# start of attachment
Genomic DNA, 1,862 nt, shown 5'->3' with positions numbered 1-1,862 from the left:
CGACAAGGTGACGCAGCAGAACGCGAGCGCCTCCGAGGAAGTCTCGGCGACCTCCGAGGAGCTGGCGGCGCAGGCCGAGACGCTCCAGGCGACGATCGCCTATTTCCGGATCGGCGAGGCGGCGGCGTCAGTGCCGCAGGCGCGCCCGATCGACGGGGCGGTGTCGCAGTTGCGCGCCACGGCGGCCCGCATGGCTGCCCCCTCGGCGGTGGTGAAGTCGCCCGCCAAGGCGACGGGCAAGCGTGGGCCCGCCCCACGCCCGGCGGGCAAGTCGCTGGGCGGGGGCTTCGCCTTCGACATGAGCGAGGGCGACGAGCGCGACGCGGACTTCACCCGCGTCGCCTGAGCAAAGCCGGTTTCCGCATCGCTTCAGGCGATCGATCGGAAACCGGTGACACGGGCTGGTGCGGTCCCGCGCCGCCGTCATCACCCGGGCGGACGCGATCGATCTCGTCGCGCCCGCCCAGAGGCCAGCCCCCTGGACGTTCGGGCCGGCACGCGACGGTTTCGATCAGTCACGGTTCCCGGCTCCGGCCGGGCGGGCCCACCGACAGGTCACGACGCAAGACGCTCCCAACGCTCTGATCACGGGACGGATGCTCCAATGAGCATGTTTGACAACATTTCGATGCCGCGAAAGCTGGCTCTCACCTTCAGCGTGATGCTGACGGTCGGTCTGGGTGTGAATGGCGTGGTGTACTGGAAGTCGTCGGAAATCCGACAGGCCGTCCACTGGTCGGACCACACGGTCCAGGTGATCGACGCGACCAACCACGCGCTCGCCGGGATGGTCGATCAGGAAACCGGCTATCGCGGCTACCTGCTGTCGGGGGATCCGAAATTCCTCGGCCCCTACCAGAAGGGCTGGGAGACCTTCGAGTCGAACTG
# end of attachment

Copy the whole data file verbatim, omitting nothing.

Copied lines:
Genomic DNA, 1,862 nt, shown 5'->3' with positions numbered 1-1,862 from the left:
CGACAAGGTGACGCAGCAGAACGCGAGCGCCTCCGAGGAAGTCTCGGCGACCTCCGAGGAGCTGGCGGCGCAGGCCGAGACGCTCCAGGCGACGATCGCCTATTTCCGGATCGGCGAGGCGGCGGCGTCAGTGCCGCAGGCGCGCCCGATCGACGGGGCGGTGTCGCAGTTGCGCGCCACGGCGGCCCGCATGGCTGCCCCCTCGGCGGTGGTGAAGTCGCCCGCCAAGGCGACGGGCAAGCGTGGGCCCGCCCCACGCCCGGCGGGCAAGTCGCTGGGCGGGGGCTTCGCCTTCGACATGAGCGAGGGCGACGAGCGCGACGCGGACTTCACCCGCGTCGCCTGAGCAAAGCCGGTTTCCGCATCGCTTCAGGCGATCGATCGGAAACCGGTGACACGGGCTGGTGCGGTCCCGCGCCGCCGTCATCACCCGGGCGGACGCGATCGATCTCGTCGCGCCCGCCCAGAGGCCAGCCCCCTGGACGTTCGGGCCGGCACGCGACGGTTTCGATCAGTCACGGTTCCCGGCTCCGGCCGGGCGGGCCCACCGACAGGTCACGACGCAAGACGCTCCCAACGCTCTGATCACGGGACGGATGCTCCAATGAGCATGTTTGACAACATTTCGATGCCGCGAAAGCTGGCTCTCACCTTCAGCGTGATGCTGACGGTCGGTCTGGGTGTGAATGGCGTGGTGTACTGGAAGTCGTCGGAAATCCGACAGGCCGTCCACTGGTCGGACCACACGGTCCAGGTGATCGACGCGACCAACCACGCGCTCGCCGGGATGGTCGATCAGGAAACCGGCTATCGCGGCTACCTGCTGTCGGGGGATCCGAAATTCCTCGGCCCCTACCAGAAGGGCTGGGAGACCTTCGAGTCGAACTG